Hike: Bluegrass Ridge – Mt. Hood Wilderness

Bluegrass Ridge by Jurgen Hess


Bluegrass Ridge is part of the eastern slope of majestic Mount Hood. This high elevation oldgrowth forest is directly adjacent to the eastern boundary of the existing Mount Hood Wilderness Area. As a part of the scenic viewshed of Highway 35, Bluegrass Ridge is seen by everyone driving the famous Mount Hood scenic loop between Hood River and Mount Hood. The area is famed for its larch trees, a deciduous conifer whose needles turn bright yellow in the fall.

Ecological, geological, and scenic value:

Old-growth forests of Douglas fir, grand fir, noble fir and western larch characterize the Bluegrass Ridge Addition to the Mount Hood Wilderness. This area provides important habitat for elk and spotted owl. The Forest Service has surveyed several pairs of breeding spotted owls in this forest. Runs of winter and summer steelhead inhabit the streams in Bluegrass Ridge, which provide cold, clear waters for downstream runs of Coho. The area also has habitat suitable for pine marten, pileated woodpecker, ruffed grouse, and deer.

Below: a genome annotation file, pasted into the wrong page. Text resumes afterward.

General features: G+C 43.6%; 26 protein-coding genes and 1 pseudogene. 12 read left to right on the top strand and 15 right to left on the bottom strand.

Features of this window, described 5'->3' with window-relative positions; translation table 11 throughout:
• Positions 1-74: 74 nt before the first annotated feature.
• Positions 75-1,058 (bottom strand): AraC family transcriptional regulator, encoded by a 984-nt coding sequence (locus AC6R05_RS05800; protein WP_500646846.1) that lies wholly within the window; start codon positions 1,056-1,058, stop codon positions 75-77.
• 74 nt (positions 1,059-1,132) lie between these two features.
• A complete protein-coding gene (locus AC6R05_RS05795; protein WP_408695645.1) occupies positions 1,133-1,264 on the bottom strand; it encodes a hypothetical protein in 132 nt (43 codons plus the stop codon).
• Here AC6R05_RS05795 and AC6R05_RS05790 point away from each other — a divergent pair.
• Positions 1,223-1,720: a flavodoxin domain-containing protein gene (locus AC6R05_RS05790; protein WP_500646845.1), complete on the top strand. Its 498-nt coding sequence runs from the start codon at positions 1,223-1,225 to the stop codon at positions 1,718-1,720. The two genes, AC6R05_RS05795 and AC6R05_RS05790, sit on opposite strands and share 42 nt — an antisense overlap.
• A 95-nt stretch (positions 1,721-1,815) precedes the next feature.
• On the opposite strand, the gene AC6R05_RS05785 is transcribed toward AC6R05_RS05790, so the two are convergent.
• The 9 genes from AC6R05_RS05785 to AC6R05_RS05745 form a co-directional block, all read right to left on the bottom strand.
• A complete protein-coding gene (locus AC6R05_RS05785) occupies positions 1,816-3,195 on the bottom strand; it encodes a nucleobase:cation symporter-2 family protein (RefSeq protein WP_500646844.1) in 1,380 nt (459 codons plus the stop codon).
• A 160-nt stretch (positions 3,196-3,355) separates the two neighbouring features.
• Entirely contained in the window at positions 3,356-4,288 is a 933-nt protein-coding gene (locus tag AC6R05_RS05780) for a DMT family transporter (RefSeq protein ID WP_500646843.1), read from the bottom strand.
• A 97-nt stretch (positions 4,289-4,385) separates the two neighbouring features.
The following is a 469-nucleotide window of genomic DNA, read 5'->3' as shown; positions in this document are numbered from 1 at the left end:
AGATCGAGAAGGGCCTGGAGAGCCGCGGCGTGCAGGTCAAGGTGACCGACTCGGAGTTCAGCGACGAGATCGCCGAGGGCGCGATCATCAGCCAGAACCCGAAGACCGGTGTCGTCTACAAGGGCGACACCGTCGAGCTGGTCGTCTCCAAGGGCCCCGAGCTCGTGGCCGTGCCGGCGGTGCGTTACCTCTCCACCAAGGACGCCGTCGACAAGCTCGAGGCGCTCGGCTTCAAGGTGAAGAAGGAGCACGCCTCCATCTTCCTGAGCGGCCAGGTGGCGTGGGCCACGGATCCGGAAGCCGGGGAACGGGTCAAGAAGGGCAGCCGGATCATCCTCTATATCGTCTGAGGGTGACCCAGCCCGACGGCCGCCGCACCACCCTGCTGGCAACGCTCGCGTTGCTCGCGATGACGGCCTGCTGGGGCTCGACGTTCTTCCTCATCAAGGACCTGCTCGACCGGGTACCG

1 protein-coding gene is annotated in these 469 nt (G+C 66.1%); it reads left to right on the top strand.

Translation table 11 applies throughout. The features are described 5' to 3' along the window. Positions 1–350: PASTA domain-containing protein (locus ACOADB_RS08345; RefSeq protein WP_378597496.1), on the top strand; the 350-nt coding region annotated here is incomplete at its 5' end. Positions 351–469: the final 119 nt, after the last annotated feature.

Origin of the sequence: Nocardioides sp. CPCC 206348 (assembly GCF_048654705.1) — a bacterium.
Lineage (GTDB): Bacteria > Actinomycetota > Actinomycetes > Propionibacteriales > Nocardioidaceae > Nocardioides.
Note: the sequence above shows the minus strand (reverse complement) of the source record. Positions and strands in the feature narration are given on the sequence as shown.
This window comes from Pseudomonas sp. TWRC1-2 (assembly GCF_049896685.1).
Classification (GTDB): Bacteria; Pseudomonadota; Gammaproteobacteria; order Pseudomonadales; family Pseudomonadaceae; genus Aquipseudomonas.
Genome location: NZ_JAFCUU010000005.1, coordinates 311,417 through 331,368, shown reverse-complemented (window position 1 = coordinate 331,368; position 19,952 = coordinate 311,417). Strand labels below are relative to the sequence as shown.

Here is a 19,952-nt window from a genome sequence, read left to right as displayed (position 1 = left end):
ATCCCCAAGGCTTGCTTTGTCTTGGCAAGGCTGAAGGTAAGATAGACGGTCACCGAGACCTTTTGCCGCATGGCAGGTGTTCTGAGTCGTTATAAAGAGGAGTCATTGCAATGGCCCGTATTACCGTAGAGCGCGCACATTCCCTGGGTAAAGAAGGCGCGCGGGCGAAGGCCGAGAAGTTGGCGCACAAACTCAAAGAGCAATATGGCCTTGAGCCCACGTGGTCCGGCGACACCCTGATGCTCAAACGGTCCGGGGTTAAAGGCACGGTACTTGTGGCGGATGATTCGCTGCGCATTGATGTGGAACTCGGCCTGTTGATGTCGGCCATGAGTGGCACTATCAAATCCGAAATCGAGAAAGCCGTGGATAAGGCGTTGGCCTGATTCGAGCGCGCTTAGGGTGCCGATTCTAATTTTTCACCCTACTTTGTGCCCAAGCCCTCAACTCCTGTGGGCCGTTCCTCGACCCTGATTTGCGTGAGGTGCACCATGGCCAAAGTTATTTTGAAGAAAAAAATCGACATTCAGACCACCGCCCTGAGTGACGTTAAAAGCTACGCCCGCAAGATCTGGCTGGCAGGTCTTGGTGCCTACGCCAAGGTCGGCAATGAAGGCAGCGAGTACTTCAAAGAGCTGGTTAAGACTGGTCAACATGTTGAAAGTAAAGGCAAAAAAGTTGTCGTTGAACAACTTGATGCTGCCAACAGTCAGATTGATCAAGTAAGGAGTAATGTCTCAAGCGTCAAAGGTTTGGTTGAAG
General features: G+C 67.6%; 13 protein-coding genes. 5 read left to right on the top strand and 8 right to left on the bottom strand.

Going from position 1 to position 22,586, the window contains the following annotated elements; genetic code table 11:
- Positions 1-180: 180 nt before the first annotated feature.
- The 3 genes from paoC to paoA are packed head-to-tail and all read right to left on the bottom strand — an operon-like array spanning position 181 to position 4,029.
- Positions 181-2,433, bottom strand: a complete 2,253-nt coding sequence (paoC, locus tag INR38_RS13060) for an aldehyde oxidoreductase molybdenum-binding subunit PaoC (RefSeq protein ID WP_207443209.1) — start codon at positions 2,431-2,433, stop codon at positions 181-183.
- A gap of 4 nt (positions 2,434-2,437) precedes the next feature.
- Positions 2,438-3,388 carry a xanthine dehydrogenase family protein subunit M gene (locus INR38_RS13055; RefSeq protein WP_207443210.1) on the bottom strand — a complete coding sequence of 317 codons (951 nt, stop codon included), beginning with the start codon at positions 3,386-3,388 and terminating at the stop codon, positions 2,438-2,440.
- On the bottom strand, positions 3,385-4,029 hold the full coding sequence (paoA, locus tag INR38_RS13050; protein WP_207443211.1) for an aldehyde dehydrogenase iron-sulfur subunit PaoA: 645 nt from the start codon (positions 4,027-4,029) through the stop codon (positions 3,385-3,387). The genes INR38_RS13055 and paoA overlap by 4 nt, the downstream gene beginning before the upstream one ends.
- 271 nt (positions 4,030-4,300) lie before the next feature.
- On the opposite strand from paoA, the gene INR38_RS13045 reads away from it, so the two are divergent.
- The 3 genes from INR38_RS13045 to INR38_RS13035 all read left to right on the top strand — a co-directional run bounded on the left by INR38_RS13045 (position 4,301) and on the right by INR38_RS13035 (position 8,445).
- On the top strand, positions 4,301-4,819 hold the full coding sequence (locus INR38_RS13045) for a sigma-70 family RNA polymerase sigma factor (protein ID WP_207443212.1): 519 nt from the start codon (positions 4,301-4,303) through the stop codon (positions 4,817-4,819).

Opportunities for solitude and primitive recreation:

Hiking, backpacking, snowshoeing, and cross country skiing are popular recreation activities in Bluegrass Ridge. The Bluegrass Ridge Trail and Elk Mountain Trail offer spectacular views of the upper Hood River Valley and Mount Hood. These trails connect with other great trails like the Timberline Trail and the Pacific Crest Trail offering extended backcountry options to explore the Mount Hood Wilderness. Easy access for snowshoeing in the winter, and great wildflowers in the summer make this special area an easy place to find solitude and enjoy primitive recreation.


The Bluegrass Ridge area remains open to logging and until the area is designated as Wilderness, the future of its forests remains uncertain. Protecting Bluegrass Ridge now would be a healthy form of preventative medicine for the clean waters, spotted owl, and fish habitat the area provides.

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